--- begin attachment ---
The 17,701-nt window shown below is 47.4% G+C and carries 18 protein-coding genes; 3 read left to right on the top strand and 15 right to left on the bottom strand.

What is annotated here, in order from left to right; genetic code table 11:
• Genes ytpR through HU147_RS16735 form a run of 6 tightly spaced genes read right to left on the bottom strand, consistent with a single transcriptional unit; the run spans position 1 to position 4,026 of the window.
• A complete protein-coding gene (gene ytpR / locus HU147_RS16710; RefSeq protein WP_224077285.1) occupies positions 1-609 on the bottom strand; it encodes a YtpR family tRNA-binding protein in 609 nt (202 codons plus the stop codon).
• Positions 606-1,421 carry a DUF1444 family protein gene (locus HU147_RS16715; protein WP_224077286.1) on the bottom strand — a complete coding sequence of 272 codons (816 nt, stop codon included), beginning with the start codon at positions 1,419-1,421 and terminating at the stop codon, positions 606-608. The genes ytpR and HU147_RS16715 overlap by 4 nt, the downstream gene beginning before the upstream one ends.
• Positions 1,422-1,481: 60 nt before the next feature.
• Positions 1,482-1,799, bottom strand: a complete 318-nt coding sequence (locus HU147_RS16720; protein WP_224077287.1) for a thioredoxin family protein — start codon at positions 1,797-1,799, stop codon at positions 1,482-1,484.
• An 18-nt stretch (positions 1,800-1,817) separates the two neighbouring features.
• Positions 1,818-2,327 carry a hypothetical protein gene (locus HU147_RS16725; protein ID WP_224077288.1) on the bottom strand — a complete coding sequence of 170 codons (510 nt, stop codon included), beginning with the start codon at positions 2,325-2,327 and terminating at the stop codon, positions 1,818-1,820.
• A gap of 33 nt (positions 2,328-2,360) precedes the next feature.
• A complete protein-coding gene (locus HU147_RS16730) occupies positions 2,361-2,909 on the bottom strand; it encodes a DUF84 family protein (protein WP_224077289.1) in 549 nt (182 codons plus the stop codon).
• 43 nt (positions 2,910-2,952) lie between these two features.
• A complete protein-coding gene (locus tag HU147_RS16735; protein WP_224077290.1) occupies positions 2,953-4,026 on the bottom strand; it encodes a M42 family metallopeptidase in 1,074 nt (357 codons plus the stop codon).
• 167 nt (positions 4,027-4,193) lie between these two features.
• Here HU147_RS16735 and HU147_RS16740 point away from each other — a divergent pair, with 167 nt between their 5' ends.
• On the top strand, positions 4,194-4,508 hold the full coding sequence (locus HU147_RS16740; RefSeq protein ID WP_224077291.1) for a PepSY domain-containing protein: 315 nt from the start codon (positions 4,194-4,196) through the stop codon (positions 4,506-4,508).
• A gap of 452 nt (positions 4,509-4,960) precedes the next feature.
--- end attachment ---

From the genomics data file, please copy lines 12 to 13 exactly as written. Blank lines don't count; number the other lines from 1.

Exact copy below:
• 43 nt (positions 2,910-2,952) lie between these two features.
• A complete protein-coding gene (locus tag HU147_RS16735; protein WP_224077290.1) occupies positions 2,953-4,026 on the bottom strand; it encodes a M42 family metallopeptidase in 1,074 nt (357 codons plus the stop codon).